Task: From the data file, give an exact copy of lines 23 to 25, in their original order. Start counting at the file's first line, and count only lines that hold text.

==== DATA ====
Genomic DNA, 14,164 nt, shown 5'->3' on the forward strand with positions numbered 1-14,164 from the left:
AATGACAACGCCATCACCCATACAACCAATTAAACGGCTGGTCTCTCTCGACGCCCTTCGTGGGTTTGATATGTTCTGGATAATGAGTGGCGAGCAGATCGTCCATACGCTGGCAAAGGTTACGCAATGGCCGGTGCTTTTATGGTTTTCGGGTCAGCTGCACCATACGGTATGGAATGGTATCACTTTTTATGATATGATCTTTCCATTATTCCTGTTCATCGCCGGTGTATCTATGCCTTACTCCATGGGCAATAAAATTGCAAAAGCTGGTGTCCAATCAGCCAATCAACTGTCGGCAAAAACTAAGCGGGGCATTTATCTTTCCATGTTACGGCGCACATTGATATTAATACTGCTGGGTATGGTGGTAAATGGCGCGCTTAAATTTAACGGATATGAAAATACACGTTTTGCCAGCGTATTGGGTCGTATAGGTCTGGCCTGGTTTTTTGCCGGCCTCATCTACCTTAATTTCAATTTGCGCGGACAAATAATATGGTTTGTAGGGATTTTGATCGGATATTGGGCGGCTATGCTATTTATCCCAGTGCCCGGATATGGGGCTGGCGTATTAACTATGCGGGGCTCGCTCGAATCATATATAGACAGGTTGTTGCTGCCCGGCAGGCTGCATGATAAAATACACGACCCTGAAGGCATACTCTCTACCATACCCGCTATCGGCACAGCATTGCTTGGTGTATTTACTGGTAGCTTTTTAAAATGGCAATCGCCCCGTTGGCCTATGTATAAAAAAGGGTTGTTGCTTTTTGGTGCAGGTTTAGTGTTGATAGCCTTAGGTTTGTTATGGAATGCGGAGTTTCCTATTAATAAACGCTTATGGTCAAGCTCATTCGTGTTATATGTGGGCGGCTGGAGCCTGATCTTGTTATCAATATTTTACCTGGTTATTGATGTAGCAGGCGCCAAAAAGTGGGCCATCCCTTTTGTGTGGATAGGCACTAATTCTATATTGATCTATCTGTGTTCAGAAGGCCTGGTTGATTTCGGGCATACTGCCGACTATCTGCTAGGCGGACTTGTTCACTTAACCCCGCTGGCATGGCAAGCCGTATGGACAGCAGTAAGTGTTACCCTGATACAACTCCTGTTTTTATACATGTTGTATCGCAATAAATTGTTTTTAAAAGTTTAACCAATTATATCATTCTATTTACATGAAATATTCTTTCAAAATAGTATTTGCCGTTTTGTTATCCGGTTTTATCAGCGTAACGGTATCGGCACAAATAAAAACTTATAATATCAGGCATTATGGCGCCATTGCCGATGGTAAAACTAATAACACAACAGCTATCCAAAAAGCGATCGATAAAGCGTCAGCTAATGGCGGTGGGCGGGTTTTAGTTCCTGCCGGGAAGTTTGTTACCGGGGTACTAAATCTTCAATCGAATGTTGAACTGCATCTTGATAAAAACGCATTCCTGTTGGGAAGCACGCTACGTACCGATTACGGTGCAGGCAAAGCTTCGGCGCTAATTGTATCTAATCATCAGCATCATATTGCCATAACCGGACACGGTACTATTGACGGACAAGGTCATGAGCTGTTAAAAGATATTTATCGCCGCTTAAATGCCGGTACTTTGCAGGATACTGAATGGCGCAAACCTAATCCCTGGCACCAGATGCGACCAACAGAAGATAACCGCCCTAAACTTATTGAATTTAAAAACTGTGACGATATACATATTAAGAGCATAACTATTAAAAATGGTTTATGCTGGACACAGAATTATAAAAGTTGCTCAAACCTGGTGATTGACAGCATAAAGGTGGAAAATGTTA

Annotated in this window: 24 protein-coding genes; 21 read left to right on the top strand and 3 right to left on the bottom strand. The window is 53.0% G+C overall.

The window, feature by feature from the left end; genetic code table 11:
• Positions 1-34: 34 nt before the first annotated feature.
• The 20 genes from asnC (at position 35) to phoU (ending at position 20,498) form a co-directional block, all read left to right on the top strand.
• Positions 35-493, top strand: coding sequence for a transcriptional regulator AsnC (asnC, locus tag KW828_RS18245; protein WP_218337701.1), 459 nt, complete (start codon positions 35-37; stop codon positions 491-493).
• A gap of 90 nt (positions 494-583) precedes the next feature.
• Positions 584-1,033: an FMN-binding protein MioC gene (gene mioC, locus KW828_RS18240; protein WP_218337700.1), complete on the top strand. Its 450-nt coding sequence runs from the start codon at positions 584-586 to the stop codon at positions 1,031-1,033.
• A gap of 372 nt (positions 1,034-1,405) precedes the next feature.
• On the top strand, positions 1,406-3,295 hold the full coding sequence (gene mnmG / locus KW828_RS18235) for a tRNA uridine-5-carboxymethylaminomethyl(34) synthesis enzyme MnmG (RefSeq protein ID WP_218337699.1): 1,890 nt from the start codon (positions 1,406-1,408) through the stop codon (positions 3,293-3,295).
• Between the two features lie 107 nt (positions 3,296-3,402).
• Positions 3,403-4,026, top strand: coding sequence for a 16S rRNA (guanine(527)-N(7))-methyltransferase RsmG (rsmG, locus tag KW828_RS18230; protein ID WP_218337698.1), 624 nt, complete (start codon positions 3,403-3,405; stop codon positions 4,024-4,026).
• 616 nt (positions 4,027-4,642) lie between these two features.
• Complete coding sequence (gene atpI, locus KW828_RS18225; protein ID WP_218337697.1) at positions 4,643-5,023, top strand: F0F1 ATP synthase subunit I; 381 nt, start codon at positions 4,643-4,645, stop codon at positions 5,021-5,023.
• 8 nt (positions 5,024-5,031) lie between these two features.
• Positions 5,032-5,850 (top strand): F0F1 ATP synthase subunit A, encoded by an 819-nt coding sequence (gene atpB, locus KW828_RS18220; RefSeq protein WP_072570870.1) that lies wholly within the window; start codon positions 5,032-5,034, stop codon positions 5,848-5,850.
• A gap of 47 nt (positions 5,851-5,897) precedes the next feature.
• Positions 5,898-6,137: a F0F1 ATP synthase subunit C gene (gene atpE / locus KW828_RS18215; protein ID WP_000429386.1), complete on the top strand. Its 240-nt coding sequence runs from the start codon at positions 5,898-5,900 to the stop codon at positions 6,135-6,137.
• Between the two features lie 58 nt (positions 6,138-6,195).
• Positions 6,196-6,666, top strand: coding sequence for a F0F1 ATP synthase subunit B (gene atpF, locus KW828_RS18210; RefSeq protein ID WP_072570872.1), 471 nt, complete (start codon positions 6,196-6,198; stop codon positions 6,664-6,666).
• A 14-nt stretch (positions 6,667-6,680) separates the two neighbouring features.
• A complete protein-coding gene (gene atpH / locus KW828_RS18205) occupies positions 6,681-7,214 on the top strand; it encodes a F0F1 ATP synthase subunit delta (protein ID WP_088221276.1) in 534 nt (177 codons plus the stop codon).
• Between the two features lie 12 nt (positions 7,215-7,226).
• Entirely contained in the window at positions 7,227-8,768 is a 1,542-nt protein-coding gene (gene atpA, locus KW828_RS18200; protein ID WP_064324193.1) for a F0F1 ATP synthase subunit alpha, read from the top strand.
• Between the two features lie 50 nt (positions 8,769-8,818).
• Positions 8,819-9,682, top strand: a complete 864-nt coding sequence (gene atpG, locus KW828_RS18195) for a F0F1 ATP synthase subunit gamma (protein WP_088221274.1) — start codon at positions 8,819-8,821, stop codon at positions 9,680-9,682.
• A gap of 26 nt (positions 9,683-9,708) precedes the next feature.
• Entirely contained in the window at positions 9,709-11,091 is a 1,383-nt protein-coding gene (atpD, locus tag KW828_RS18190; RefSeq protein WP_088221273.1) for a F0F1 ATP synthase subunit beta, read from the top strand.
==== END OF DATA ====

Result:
• A complete protein-coding gene (gene atpH / locus KW828_RS18205) occupies positions 6,681-7,214 on the top strand; it encodes a F0F1 ATP synthase subunit delta (protein ID WP_088221276.1) in 534 nt (177 codons plus the stop codon).
• Between the two features lie 12 nt (positions 7,215-7,226).
• Entirely contained in the window at positions 7,227-8,768 is a 1,542-nt protein-coding gene (gene atpA, locus KW828_RS18200; protein ID WP_064324193.1) for a F0F1 ATP synthase subunit alpha, read from the top strand.